Multiprocessing, shared memory vs. pickled copies

Robert Kern robert.kern at gmail.com
Tue Apr 5 17:47:17 CEST 2011


On 4/4/11 7:05 PM, Robert Kern wrote:
> On 4/4/11 3:20 PM, John Ladasky wrote:

> However, at least in Python 2.7, multiprocessing seems to have a C extension
> module defining the Connection objects. Unfortunately, it looks like this C
> extension just imports the regular pickler that is not aware of these custom
> types. That's why you get this error. I believe this is a bug in Python.
>
> So what did you try, and what output did you get? What version of Python are you
> using?
>
>> I think that my understanding of multiprocessing
>> needs to evolve beyond the use of Pool, but I'm not sure yet. This
>> post suggests as much.
>>
>> http://mail.scipy.org/pipermail/scipy-user/2009-February/019696.html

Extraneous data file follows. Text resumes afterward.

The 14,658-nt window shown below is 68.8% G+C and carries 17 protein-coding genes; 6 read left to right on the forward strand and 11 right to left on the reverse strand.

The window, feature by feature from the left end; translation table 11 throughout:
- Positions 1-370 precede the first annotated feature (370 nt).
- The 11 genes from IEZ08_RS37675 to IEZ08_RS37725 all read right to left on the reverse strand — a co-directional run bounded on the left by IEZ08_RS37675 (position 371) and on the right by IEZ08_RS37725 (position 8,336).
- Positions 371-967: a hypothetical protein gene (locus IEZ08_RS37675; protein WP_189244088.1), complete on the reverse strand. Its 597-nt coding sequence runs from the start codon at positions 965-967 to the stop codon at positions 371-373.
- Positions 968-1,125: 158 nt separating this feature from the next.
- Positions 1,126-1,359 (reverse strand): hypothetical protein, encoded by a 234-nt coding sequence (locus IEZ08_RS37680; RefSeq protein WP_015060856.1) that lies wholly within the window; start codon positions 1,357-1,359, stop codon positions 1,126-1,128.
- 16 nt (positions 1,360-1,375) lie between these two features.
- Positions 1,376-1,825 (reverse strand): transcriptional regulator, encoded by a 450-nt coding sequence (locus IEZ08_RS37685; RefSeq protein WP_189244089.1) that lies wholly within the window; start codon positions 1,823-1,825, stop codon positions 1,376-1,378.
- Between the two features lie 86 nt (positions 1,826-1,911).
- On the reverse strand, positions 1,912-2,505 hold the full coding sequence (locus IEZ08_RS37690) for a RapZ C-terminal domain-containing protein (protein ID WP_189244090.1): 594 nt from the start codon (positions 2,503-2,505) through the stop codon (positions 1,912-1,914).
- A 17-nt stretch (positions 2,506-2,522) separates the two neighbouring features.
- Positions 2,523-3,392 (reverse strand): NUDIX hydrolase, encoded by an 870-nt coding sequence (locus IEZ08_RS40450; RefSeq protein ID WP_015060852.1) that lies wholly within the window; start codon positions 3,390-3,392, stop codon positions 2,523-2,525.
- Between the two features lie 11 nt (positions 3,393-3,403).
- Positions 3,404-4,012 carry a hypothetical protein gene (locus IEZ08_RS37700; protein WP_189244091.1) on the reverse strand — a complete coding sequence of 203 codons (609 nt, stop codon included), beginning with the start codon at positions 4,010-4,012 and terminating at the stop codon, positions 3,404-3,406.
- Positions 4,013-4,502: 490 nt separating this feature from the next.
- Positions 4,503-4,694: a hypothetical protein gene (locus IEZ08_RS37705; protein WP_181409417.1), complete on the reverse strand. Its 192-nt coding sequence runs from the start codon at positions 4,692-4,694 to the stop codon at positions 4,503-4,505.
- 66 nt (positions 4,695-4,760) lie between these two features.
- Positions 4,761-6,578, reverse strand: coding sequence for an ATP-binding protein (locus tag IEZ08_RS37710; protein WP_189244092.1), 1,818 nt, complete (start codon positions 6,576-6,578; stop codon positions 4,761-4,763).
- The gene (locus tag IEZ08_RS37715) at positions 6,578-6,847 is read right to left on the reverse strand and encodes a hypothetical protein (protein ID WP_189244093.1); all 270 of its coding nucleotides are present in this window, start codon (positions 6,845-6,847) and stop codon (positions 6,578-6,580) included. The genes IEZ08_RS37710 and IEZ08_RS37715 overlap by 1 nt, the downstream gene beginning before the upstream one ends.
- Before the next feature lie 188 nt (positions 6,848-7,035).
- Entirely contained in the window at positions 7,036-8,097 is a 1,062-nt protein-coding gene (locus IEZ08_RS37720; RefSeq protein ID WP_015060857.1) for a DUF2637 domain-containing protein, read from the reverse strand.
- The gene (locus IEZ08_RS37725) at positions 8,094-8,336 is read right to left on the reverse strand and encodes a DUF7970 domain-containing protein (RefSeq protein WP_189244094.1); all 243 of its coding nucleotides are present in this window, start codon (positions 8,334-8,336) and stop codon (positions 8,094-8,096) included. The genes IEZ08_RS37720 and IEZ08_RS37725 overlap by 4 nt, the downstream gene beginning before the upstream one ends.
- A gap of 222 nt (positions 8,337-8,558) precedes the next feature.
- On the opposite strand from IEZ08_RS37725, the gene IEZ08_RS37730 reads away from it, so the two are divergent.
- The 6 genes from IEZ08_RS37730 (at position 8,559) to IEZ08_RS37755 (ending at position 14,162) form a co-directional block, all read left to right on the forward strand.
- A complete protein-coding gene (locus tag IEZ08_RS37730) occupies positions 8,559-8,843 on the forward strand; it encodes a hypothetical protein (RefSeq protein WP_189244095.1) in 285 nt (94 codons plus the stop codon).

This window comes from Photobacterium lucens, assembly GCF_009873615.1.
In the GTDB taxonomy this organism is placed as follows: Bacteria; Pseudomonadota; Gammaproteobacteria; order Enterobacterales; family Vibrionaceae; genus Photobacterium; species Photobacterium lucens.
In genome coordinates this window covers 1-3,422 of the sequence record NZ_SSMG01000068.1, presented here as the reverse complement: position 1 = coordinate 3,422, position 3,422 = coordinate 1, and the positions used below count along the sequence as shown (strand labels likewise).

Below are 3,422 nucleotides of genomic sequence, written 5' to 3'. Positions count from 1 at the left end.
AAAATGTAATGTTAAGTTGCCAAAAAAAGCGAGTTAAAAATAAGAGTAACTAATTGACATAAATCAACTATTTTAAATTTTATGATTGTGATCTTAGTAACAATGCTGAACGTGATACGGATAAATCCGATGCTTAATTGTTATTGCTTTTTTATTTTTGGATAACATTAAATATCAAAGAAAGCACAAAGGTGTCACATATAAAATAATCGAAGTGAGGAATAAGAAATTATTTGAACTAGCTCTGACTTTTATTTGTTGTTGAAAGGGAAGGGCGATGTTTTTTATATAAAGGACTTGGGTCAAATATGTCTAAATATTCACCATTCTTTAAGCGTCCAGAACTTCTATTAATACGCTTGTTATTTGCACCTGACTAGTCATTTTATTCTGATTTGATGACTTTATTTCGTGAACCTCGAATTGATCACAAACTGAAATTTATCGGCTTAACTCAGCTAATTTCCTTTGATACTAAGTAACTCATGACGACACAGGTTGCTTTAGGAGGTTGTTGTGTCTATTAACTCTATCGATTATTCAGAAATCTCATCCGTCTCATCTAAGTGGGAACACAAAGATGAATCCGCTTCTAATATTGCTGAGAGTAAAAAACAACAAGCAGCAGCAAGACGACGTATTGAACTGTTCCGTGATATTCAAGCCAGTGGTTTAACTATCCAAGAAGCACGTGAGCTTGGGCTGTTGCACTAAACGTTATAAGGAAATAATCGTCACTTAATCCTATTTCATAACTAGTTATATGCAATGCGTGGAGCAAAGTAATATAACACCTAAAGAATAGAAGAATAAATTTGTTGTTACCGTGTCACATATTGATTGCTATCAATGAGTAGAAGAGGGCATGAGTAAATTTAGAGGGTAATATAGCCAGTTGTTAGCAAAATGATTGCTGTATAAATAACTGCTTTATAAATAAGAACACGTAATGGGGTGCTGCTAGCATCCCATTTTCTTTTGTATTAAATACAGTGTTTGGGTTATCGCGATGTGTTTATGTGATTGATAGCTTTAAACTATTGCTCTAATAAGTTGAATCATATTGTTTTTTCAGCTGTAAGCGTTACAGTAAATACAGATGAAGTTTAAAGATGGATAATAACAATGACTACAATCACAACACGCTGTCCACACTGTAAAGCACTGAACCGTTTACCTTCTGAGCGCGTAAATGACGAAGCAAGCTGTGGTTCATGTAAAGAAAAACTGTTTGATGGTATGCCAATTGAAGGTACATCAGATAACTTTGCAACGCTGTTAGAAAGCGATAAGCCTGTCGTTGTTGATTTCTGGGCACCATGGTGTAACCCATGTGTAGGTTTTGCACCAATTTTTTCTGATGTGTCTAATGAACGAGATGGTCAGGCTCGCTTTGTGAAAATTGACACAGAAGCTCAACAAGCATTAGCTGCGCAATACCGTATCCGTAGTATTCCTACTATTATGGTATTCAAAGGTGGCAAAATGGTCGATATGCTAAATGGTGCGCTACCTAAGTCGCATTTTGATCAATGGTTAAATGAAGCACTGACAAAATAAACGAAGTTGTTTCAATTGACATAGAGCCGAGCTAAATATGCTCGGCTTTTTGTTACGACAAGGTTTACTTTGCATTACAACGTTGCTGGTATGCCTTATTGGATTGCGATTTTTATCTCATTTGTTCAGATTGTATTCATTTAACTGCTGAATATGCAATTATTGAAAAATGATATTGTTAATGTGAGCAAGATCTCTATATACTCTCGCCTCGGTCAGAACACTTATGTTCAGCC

>
> Maybe. If the __reduce_ex__() method is implemented properly (and
> multiprocessing bugs aren't getting in the way), you ought to be able to pass
> them to a Pool just fine. You just need to make sure that the shared arrays are
> allocated before the Pool is started. And this only works on UNIX machines. The
> shared memory objects that shmarray uses can only be inherited. I believe that's
> what Sturla was getting at.

I'll take that back a little bit. Since the underlying shared memory types can 
only be shared by inheritance, the ForkingPickler is only used for the arguments 
passed to Process(), and not used for things sent through Queues (which Pool 
uses). Since Pool cannot guarantee that the data exists before the Pool starts 
its subprocesses, it must use the general mechanism.

So in short, if you pass the shmarrays as arguments to the target function in 
Process(), it should work fine.

-- 
Robert Kern

"I have come to believe that the whole world is an enigma, a harmless enigma
  that is made terrible by our own mad attempt to interpret it as though it had
  an underlying truth."
   -- Umberto Eco




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